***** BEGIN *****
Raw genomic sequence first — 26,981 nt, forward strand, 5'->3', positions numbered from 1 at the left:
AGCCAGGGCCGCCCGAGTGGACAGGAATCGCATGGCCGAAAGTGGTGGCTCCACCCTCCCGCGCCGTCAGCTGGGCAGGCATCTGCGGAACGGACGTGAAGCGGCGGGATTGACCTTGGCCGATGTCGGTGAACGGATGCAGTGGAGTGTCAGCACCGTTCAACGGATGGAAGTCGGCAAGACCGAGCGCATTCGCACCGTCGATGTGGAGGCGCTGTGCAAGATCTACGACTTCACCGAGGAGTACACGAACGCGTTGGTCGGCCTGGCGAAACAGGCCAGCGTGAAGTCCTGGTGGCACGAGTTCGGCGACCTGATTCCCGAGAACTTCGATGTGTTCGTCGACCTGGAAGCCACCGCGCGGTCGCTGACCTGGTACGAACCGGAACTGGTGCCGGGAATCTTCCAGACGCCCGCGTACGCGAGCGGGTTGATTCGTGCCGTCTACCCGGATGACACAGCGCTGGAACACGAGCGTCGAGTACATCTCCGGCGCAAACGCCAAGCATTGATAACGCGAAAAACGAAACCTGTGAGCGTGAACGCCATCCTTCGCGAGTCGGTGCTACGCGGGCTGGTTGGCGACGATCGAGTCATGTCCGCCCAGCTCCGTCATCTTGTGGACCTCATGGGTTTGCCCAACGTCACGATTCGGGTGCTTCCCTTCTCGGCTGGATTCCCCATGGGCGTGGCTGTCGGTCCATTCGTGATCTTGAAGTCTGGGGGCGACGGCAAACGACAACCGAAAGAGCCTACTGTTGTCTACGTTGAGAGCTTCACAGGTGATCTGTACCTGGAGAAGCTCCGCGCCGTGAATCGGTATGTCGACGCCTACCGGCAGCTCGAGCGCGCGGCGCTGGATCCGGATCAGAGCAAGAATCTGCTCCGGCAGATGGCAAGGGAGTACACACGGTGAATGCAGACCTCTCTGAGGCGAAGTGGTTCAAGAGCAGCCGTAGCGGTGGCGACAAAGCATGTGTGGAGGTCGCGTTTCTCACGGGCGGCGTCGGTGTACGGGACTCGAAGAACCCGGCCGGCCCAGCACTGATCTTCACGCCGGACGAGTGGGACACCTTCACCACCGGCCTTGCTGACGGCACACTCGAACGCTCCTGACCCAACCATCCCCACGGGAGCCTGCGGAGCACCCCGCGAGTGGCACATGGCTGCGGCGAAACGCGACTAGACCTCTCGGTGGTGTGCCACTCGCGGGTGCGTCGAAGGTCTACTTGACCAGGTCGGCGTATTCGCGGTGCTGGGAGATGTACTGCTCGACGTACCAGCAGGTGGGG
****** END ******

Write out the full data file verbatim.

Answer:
Raw genomic sequence first — 26,981 nt, forward strand, 5'->3', positions numbered from 1 at the left:
AGCCAGGGCCGCCCGAGTGGACAGGAATCGCATGGCCGAAAGTGGTGGCTCCACCCTCCCGCGCCGTCAGCTGGGCAGGCATCTGCGGAACGGACGTGAAGCGGCGGGATTGACCTTGGCCGATGTCGGTGAACGGATGCAGTGGAGTGTCAGCACCGTTCAACGGATGGAAGTCGGCAAGACCGAGCGCATTCGCACCGTCGATGTGGAGGCGCTGTGCAAGATCTACGACTTCACCGAGGAGTACACGAACGCGTTGGTCGGCCTGGCGAAACAGGCCAGCGTGAAGTCCTGGTGGCACGAGTTCGGCGACCTGATTCCCGAGAACTTCGATGTGTTCGTCGACCTGGAAGCCACCGCGCGGTCGCTGACCTGGTACGAACCGGAACTGGTGCCGGGAATCTTCCAGACGCCCGCGTACGCGAGCGGGTTGATTCGTGCCGTCTACCCGGATGACACAGCGCTGGAACACGAGCGTCGAGTACATCTCCGGCGCAAACGCCAAGCATTGATAACGCGAAAAACGAAACCTGTGAGCGTGAACGCCATCCTTCGCGAGTCGGTGCTACGCGGGCTGGTTGGCGACGATCGAGTCATGTCCGCCCAGCTCCGTCATCTTGTGGACCTCATGGGTTTGCCCAACGTCACGATTCGGGTGCTTCCCTTCTCGGCTGGATTCCCCATGGGCGTGGCTGTCGGTCCATTCGTGATCTTGAAGTCTGGGGGCGACGGCAAACGACAACCGAAAGAGCCTACTGTTGTCTACGTTGAGAGCTTCACAGGTGATCTGTACCTGGAGAAGCTCCGCGCCGTGAATCGGTATGTCGACGCCTACCGGCAGCTCGAGCGCGCGGCGCTGGATCCGGATCAGAGCAAGAATCTGCTCCGGCAGATGGCAAGGGAGTACACACGGTGAATGCAGACCTCTCTGAGGCGAAGTGGTTCAAGAGCAGCCGTAGCGGTGGCGACAAAGCATGTGTGGAGGTCGCGTTTCTCACGGGCGGCGTCGGTGTACGGGACTCGAAGAACCCGGCCGGCCCAGCACTGATCTTCACGCCGGACGAGTGGGACACCTTCACCACCGGCCTTGCTGACGGCACACTCGAACGCTCCTGACCCAACCATCCCCACGGGAGCCTGCGGAGCACCCCGCGAGTGGCACATGGCTGCGGCGAAACGCGACTAGACCTCTCGGTGGTGTGCCACTCGCGGGTGCGTCGAAGGTCTACTTGACCAGGTCGGCGTATTCGCGGTGCTGGGAGATGTACTGCTCGACGTACCAGCAGGTGGGG